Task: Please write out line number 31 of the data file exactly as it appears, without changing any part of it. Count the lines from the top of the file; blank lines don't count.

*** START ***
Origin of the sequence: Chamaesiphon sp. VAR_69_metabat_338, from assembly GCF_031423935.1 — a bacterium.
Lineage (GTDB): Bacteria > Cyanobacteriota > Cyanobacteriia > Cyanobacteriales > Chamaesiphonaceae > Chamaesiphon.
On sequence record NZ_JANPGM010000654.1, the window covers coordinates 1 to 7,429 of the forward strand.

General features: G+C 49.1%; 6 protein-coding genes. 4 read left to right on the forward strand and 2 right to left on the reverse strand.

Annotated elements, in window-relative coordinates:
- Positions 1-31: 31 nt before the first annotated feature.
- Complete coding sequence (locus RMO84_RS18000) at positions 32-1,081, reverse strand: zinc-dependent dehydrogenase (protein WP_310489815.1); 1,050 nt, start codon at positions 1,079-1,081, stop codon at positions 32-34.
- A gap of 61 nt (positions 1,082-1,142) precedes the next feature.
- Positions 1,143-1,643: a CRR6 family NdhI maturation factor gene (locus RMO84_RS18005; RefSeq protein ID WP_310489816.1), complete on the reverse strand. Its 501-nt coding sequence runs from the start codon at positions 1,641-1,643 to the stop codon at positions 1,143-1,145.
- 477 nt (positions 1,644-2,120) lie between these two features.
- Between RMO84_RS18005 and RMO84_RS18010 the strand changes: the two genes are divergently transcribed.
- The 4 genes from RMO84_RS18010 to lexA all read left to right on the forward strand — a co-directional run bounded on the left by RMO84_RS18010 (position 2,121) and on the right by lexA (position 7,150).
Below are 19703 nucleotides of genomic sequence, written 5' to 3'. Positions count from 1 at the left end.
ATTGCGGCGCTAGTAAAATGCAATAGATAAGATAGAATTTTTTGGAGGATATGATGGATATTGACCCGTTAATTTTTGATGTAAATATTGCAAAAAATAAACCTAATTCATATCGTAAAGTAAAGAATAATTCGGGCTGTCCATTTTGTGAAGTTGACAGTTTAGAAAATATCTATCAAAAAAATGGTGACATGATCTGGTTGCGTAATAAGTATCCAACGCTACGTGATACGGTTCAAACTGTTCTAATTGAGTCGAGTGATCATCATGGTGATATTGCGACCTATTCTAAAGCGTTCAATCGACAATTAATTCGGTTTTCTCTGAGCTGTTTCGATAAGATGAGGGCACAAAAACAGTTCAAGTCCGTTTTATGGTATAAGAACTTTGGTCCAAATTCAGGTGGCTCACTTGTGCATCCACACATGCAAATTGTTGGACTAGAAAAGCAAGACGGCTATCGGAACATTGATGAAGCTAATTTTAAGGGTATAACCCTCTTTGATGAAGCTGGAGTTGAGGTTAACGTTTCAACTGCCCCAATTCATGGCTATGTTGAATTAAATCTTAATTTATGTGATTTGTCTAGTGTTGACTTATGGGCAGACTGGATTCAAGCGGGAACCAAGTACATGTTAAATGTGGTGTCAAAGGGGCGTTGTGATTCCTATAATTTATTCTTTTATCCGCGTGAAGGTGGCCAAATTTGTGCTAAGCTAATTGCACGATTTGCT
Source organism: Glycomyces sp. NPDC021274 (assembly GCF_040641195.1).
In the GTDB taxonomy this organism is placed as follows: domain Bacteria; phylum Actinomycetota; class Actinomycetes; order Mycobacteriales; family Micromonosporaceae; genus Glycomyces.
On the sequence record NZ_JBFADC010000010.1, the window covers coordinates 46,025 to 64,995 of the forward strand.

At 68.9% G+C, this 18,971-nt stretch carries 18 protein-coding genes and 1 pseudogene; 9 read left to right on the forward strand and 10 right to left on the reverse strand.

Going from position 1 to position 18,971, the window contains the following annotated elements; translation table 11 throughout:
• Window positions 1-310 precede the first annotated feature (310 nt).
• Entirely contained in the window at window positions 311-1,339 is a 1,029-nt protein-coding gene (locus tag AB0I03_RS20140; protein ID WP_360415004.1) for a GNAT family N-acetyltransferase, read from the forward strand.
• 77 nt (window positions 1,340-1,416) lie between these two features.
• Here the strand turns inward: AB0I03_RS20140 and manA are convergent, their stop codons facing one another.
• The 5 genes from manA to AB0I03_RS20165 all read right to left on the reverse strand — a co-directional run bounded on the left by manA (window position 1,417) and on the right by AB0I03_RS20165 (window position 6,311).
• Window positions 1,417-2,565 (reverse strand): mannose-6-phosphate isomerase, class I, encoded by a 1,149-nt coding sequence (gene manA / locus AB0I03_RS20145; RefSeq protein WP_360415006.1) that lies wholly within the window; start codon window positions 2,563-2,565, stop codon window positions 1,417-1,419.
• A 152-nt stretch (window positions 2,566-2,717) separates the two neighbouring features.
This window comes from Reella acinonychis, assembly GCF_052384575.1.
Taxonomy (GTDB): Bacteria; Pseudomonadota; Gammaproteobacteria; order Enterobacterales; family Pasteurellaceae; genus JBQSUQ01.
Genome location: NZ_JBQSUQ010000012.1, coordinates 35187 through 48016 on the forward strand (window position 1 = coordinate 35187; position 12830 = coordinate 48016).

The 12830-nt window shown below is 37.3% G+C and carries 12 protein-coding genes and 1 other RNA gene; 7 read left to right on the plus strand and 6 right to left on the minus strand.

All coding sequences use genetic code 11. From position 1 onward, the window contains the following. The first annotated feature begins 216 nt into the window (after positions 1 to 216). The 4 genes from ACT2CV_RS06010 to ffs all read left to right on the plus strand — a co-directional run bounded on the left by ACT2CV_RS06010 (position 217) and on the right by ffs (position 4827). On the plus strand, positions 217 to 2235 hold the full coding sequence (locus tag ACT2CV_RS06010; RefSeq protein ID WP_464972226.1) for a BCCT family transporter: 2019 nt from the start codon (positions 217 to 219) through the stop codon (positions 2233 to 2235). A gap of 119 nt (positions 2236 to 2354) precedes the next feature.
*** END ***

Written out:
All coding sequences use genetic code 11. From position 1 onward, the window contains the following. The first annotated feature begins 216 nt into the window (after positions 1 to 216). The 4 genes from ACT2CV_RS06010 to ffs all read left to right on the plus strand — a co-directional run bounded on the left by ACT2CV_RS06010 (position 217) and on the right by ffs (position 4827). On the plus strand, positions 217 to 2235 hold the full coding sequence (locus tag ACT2CV_RS06010; RefSeq protein ID WP_464972226.1) for a BCCT family transporter: 2019 nt from the start codon (positions 217 to 219) through the stop codon (positions 2233 to 2235). A gap of 119 nt (positions 2236 to 2354) precedes the next feature.